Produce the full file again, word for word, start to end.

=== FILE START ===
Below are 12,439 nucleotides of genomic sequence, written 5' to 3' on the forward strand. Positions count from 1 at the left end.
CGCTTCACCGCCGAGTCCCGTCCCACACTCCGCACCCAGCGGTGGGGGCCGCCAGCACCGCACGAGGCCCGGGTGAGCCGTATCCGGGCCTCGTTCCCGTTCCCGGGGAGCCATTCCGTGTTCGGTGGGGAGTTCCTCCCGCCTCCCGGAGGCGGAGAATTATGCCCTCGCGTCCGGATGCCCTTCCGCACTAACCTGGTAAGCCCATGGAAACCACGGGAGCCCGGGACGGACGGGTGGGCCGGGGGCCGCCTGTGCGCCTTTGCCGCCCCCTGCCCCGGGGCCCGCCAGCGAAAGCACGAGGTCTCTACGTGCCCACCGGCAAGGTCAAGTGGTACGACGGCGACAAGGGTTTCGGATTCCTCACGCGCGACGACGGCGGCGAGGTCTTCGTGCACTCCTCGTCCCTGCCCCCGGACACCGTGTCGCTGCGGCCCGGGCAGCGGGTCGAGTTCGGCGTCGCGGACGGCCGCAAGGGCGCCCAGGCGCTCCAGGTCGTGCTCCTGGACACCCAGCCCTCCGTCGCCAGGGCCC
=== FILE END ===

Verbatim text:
Below are 12,439 nucleotides of genomic sequence, written 5' to 3' on the forward strand. Positions count from 1 at the left end.
CGCTTCACCGCCGAGTCCCGTCCCACACTCCGCACCCAGCGGTGGGGGCCGCCAGCACCGCACGAGGCCCGGGTGAGCCGTATCCGGGCCTCGTTCCCGTTCCCGGGGAGCCATTCCGTGTTCGGTGGGGAGTTCCTCCCGCCTCCCGGAGGCGGAGAATTATGCCCTCGCGTCCGGATGCCCTTCCGCACTAACCTGGTAAGCCCATGGAAACCACGGGAGCCCGGGACGGACGGGTGGGCCGGGGGCCGCCTGTGCGCCTTTGCCGCCCCCTGCCCCGGGGCCCGCCAGCGAAAGCACGAGGTCTCTACGTGCCCACCGGCAAGGTCAAGTGGTACGACGGCGACAAGGGTTTCGGATTCCTCACGCGCGACGACGGCGGCGAGGTCTTCGTGCACTCCTCGTCCCTGCCCCCGGACACCGTGTCGCTGCGGCCCGGGCAGCGGGTCGAGTTCGGCGTCGCGGACGGCCGCAAGGGCGCCCAGGCGCTCCAGGTCGTGCTCCTGGACACCCAGCCCTCCGTCGCCAGGGCCC